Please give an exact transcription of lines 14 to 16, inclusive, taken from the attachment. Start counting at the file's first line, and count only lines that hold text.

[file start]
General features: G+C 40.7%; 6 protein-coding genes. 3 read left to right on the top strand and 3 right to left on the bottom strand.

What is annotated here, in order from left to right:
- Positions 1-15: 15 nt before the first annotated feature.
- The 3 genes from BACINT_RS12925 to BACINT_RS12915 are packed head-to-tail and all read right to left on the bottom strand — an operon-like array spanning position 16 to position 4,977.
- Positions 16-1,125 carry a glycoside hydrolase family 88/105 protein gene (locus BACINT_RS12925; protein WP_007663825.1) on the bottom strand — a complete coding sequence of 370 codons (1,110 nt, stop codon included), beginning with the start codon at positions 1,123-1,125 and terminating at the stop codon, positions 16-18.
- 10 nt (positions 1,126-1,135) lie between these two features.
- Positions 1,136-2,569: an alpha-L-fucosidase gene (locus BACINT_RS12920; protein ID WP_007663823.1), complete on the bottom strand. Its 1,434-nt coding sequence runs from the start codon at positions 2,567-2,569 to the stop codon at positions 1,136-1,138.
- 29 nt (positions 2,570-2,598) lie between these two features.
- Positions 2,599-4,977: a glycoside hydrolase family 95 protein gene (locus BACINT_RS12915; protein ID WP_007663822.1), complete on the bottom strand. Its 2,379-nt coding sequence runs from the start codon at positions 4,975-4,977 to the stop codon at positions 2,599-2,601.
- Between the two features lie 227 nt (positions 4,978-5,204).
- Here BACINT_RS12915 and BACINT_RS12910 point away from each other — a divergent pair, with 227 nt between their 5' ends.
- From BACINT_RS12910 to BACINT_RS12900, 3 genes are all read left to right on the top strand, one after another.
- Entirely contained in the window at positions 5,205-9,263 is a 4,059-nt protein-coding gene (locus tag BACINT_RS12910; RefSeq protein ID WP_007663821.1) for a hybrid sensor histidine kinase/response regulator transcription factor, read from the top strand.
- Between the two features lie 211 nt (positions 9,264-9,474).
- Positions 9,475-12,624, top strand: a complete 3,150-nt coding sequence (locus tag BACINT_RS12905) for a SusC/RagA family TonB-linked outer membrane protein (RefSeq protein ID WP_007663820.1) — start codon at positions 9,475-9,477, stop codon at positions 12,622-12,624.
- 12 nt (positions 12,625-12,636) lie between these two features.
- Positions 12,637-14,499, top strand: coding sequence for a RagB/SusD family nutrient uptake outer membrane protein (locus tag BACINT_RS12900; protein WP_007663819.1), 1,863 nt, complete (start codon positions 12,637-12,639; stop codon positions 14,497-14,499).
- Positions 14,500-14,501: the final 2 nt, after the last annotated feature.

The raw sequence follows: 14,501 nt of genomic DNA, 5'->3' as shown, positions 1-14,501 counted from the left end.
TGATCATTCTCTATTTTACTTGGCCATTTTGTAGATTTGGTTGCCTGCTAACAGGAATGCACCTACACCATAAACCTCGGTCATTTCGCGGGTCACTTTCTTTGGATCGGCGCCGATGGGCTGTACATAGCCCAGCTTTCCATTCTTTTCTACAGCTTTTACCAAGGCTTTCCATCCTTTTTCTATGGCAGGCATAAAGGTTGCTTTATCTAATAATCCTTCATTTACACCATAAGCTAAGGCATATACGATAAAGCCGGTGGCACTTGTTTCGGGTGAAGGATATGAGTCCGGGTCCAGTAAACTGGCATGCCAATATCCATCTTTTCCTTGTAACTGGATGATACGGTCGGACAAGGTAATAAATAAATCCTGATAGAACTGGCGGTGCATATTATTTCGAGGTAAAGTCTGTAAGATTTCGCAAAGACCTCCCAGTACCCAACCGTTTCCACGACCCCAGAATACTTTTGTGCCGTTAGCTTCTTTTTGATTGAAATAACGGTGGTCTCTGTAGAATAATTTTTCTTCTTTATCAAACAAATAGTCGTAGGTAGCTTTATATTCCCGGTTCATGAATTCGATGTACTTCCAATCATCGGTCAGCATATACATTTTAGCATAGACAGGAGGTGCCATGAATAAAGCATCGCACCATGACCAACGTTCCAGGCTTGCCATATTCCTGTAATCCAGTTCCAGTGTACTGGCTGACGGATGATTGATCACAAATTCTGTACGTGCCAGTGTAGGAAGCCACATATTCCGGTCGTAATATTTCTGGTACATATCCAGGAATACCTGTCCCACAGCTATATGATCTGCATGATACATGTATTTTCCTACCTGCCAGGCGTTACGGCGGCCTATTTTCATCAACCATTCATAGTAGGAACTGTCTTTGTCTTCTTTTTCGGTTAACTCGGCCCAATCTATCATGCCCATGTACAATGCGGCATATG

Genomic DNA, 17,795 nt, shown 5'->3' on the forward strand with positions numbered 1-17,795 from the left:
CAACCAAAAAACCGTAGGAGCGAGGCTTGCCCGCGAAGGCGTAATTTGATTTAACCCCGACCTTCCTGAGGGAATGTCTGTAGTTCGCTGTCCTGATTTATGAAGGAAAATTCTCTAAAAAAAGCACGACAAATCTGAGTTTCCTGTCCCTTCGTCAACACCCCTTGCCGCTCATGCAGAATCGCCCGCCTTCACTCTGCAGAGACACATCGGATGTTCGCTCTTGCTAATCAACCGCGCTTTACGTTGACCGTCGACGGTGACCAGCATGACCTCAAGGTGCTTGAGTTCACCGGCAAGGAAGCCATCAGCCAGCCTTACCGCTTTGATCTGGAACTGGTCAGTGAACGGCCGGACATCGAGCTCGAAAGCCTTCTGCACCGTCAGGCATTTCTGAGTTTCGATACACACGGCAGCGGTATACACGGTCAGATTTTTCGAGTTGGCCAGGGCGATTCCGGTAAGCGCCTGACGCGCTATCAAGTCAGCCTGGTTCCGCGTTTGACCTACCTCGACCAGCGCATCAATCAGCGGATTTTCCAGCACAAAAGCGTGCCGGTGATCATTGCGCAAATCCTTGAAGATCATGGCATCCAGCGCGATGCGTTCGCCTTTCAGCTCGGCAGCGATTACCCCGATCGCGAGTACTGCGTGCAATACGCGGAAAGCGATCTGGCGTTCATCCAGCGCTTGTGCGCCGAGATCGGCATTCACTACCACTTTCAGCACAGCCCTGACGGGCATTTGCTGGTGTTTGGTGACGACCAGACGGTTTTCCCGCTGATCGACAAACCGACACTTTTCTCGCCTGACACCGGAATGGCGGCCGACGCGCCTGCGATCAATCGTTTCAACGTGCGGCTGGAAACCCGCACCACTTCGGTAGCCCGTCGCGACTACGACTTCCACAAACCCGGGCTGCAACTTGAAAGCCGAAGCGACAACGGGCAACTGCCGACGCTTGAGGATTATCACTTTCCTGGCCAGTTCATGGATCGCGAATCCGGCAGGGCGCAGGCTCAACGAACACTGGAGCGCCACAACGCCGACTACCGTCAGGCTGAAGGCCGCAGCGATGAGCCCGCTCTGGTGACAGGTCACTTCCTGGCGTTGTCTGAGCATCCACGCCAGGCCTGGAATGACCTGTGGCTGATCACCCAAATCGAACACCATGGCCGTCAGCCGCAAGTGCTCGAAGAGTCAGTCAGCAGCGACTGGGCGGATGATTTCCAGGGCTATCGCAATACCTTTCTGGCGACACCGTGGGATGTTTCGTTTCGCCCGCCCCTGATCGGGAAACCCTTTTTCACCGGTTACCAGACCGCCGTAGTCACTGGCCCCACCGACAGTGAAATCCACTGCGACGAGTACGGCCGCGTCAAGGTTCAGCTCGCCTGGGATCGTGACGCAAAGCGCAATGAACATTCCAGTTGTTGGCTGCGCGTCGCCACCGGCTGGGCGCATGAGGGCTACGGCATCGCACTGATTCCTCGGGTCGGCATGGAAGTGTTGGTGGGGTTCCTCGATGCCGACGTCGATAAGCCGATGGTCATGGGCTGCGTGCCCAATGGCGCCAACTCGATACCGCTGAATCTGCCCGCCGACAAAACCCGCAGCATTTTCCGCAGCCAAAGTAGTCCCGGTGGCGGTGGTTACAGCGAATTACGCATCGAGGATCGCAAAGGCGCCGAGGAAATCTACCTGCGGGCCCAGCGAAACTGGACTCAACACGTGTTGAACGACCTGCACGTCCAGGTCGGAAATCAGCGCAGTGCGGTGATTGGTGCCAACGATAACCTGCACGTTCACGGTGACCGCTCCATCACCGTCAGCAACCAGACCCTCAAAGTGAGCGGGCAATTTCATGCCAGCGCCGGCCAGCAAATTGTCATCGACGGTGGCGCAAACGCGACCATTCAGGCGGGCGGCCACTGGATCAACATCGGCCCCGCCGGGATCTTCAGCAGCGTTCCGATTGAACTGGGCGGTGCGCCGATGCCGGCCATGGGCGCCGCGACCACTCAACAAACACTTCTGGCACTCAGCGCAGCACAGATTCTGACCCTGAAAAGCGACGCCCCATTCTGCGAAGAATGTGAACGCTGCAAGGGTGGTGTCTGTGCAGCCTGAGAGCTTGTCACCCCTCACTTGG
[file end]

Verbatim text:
- Between the two features lie 211 nt (positions 9,264-9,474).
- Positions 9,475-12,624, top strand: a complete 3,150-nt coding sequence (locus tag BACINT_RS12905) for a SusC/RagA family TonB-linked outer membrane protein (RefSeq protein ID WP_007663820.1) — start codon at positions 9,475-9,477, stop codon at positions 12,622-12,624.
- 12 nt (positions 12,625-12,636) lie between these two features.